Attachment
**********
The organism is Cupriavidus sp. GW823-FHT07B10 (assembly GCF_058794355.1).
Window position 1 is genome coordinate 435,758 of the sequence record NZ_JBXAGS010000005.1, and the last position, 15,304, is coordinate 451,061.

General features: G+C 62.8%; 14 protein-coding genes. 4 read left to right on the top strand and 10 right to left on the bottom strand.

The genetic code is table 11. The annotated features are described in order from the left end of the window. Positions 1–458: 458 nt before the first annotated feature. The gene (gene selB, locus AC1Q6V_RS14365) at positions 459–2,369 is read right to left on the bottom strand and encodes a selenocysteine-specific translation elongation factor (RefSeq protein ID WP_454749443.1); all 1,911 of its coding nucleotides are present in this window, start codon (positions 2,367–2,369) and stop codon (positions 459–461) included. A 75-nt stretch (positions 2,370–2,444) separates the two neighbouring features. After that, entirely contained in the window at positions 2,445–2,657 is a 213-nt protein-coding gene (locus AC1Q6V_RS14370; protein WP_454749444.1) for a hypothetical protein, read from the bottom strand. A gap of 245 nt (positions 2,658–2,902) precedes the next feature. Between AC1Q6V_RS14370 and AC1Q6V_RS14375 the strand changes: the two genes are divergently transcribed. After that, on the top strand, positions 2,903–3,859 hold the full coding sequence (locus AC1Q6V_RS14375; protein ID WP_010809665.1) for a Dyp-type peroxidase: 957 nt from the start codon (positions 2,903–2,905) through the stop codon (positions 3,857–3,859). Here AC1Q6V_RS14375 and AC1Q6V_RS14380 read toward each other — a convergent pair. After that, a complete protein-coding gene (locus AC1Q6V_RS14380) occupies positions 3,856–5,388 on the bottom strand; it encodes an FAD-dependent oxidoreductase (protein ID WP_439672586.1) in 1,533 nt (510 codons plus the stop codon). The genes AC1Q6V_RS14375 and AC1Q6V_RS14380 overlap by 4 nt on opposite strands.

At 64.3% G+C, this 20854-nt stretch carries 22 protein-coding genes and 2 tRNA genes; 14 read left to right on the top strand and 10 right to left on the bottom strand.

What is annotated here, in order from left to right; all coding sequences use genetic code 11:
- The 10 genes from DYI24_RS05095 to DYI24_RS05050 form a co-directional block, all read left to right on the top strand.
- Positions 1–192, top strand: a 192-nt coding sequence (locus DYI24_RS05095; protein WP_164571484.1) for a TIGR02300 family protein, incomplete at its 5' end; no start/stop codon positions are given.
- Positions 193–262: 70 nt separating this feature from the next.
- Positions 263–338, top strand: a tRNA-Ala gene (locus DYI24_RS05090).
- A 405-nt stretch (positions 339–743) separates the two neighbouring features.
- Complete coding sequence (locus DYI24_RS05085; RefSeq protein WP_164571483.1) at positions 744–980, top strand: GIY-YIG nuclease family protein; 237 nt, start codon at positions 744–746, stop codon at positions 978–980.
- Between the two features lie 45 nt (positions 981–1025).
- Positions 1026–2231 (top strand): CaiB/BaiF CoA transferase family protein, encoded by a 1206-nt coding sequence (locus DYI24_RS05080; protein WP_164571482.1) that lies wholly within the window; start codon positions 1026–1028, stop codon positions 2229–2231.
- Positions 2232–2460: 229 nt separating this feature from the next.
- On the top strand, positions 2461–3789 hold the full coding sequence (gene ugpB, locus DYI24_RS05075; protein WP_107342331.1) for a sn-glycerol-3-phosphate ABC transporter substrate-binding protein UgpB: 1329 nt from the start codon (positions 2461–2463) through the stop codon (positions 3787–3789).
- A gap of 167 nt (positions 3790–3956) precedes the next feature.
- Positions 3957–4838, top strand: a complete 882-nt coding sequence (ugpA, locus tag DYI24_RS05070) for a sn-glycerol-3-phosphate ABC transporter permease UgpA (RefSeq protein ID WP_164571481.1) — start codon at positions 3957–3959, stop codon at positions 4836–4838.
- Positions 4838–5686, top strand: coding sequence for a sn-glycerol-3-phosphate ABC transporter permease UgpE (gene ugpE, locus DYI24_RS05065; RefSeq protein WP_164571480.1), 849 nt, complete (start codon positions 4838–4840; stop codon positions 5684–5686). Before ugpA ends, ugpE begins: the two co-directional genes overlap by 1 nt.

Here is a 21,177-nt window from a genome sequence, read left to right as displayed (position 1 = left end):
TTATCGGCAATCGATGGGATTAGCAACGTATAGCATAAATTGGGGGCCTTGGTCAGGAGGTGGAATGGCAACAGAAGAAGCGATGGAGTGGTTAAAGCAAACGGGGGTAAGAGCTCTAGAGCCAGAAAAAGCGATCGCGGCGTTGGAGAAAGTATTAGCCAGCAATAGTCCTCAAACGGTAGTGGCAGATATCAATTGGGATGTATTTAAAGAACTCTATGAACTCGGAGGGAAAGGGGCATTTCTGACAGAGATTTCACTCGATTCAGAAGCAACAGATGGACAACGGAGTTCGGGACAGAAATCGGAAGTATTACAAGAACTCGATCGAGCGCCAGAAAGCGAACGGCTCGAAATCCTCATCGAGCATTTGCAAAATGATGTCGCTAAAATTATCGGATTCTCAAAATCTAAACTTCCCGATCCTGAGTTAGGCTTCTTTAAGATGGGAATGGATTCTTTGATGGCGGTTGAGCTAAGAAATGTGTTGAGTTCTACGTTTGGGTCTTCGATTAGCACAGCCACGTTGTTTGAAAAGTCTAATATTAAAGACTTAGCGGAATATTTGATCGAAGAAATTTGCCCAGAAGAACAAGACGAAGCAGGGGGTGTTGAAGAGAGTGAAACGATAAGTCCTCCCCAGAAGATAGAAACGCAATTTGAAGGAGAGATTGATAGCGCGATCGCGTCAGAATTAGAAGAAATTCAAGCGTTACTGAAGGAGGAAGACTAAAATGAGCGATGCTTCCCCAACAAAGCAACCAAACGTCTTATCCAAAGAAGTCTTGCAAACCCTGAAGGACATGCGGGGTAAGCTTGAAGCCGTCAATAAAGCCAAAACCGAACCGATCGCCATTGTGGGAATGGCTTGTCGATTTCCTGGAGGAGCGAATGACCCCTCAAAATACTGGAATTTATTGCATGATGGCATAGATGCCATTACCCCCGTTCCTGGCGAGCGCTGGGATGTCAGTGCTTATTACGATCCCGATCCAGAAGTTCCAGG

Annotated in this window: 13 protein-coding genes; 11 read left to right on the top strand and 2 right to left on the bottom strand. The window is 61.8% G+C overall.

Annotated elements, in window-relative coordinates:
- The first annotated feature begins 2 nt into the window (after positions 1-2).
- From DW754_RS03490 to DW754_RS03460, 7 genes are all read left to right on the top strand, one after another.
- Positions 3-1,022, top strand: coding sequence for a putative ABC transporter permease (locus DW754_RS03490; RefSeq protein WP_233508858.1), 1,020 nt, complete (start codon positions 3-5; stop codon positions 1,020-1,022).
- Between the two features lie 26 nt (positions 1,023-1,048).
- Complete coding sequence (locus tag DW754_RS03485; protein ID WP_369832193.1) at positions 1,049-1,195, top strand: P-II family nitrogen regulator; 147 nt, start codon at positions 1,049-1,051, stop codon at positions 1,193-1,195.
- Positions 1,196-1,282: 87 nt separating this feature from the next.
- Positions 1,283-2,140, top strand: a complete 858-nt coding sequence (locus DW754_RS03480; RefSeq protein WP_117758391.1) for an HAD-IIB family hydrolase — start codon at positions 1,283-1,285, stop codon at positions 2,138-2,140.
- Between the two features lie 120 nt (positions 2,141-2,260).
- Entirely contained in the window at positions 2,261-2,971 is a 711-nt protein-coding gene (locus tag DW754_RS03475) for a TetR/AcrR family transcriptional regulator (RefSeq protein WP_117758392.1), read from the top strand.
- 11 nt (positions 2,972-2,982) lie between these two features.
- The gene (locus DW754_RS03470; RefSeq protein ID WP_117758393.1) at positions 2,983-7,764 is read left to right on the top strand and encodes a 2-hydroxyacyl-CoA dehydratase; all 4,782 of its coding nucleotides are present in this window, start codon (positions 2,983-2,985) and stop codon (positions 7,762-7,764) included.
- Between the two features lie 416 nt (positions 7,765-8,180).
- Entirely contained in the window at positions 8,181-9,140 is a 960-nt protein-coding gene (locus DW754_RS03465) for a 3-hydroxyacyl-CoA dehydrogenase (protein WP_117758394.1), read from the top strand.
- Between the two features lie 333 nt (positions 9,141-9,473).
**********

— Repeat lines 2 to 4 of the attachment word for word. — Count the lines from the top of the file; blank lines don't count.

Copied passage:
Window position 1 is genome coordinate 435,758 of the sequence record NZ_JBXAGS010000005.1, and the last position, 15,304, is coordinate 451,061.

General features: G+C 62.8%; 14 protein-coding genes. 4 read left to right on the top strand and 10 right to left on the bottom strand.

The genetic code is table 11. The annotated features are described in order from the left end of the window. Positions 1–458: 458 nt before the first annotated feature. The gene (gene selB, locus AC1Q6V_RS14365) at positions 459–2,369 is read right to left on the bottom strand and encodes a selenocysteine-specific translation elongation factor (RefSeq protein ID WP_454749443.1); all 1,911 of its coding nucleotides are present in this window, start codon (positions 2,367–2,369) and stop codon (positions 459–461) included. A 75-nt stretch (positions 2,370–2,444) separates the two neighbouring features. After that, entirely contained in the window at positions 2,445–2,657 is a 213-nt protein-coding gene (locus AC1Q6V_RS14370; protein WP_454749444.1) for a hypothetical protein, read from the bottom strand. A gap of 245 nt (positions 2,658–2,902) precedes the next feature. Between AC1Q6V_RS14370 and AC1Q6V_RS14375 the strand changes: the two genes are divergently transcribed. After that, on the top strand, positions 2,903–3,859 hold the full coding sequence (locus AC1Q6V_RS14375; protein ID WP_010809665.1) for a Dyp-type peroxidase: 957 nt from the start codon (positions 2,903–2,905) through the stop codon (positions 3,857–3,859). Here AC1Q6V_RS14375 and AC1Q6V_RS14380 read toward each other — a convergent pair. After that, a complete protein-coding gene (locus AC1Q6V_RS14380) occupies positions 3,856–5,388 on the bottom strand; it encodes an FAD-dependent oxidoreductase (protein ID WP_439672586.1) in 1,533 nt (510 codons plus the stop codon). The genes AC1Q6V_RS14375 and AC1Q6V_RS14380 overlap by 4 nt on opposite strands.